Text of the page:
By Hook or by Crook
(May 18, 2008)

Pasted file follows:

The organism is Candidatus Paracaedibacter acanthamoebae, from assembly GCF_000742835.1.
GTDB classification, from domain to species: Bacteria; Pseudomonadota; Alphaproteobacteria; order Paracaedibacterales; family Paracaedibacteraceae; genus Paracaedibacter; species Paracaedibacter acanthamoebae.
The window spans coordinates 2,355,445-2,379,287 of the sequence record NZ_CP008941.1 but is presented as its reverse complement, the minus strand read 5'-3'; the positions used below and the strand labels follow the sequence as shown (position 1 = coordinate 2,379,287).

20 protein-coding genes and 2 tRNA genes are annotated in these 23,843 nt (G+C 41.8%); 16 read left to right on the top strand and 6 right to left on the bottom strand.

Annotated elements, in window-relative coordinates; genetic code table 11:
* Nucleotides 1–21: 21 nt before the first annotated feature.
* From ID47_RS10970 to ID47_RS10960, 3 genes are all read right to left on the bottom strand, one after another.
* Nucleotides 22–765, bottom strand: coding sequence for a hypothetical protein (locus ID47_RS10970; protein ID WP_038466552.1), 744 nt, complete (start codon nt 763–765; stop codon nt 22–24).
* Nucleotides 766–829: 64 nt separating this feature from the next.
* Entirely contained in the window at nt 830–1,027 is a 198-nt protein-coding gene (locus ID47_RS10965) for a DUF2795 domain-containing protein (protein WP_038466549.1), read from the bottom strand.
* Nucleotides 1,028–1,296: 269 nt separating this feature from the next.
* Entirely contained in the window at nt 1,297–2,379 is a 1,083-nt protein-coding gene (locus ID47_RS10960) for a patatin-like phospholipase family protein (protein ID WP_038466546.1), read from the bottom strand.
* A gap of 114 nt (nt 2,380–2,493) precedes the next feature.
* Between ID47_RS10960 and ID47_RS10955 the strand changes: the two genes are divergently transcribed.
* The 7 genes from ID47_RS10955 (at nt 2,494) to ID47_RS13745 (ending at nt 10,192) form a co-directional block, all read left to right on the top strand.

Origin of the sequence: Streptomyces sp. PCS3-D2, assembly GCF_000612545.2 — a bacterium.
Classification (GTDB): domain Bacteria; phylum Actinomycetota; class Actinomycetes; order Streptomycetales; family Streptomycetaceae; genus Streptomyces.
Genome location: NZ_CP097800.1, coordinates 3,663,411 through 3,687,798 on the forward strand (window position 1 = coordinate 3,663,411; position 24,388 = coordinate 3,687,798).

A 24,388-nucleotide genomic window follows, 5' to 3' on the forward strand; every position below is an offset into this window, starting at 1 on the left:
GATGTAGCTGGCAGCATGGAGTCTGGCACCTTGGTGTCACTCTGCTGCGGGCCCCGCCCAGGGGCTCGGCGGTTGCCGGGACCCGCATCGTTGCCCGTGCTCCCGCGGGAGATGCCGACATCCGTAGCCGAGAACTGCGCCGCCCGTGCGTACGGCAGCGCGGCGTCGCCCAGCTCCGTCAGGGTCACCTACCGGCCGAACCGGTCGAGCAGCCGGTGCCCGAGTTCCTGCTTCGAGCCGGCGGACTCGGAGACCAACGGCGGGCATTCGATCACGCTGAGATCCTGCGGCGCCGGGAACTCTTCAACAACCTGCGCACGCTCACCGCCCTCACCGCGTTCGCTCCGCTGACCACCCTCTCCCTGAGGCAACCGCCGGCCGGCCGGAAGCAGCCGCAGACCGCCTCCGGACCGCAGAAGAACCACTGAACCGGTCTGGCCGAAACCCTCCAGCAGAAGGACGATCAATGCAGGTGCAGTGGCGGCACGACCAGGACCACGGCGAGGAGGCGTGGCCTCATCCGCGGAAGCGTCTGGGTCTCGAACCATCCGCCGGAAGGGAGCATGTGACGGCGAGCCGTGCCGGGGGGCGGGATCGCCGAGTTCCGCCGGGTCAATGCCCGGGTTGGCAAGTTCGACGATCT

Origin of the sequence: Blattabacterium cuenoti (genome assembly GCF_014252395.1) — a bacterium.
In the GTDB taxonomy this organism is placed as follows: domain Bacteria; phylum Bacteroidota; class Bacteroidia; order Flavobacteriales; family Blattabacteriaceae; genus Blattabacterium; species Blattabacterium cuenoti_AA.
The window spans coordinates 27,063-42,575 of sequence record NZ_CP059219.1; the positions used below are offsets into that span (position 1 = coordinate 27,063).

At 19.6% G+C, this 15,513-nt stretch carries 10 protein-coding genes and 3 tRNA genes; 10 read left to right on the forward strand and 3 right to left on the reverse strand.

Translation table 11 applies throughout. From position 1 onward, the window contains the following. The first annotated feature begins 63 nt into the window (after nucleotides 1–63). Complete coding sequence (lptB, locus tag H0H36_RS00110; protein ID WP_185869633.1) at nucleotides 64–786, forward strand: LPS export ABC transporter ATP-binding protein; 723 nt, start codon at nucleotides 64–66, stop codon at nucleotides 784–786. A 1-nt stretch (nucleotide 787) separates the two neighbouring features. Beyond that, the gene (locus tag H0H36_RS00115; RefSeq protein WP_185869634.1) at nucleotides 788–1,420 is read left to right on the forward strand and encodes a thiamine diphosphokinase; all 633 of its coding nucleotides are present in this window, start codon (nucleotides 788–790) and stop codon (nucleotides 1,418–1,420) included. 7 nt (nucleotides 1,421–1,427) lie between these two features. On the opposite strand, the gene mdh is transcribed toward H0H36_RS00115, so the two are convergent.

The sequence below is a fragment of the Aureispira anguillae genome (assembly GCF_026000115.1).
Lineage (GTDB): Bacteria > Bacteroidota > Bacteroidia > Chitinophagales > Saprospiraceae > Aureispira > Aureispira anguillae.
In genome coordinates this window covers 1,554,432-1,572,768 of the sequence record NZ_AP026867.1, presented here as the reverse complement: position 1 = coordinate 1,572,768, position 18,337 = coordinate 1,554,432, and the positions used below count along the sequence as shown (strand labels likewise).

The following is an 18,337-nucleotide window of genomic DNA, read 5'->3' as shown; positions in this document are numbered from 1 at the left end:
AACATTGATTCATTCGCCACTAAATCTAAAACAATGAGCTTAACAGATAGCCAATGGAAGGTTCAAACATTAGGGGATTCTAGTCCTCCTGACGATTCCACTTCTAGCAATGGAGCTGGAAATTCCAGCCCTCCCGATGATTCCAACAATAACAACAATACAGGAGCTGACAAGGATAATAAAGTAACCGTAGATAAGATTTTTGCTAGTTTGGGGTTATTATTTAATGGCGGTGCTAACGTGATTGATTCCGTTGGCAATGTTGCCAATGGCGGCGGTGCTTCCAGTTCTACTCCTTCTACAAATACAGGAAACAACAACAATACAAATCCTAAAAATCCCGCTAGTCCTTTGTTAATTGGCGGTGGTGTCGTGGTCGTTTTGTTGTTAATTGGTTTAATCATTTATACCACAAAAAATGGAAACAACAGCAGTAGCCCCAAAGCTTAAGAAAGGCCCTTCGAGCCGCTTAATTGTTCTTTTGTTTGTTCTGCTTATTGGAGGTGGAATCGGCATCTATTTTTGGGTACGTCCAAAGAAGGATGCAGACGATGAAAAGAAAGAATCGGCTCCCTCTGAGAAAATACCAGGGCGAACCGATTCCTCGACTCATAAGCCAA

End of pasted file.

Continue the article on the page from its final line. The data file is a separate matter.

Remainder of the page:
In this volume, we spend a week driving around Wales and the Marches with an eminent and sociable linguist who has plenty of fine and amusing stories with which to amuse the dull spaces between towns. He knows why each city and village is named as it is, and he knows what interesting thing happened there in 642 or in 1739. Once in a while, we stop to do some work — to give a talk at a conference, to attend a festival of used books or Welsh music, to record sample accents for a BBC documentary. We learn why, in the British navy, one should never speak the word “232” aloud. We learn why Charles Darwin’s famous grandfather didn’t get along with Dictionary Johnson. We learn exactly what the differences are between Harry Potter’s British and American editions. We learn that Austrian bees can understand the dance of British bees, but that they dance with slightly different accents that lead to mild misunderstandings. It’s a pleasant, unsystematic interlude, a working week away from work.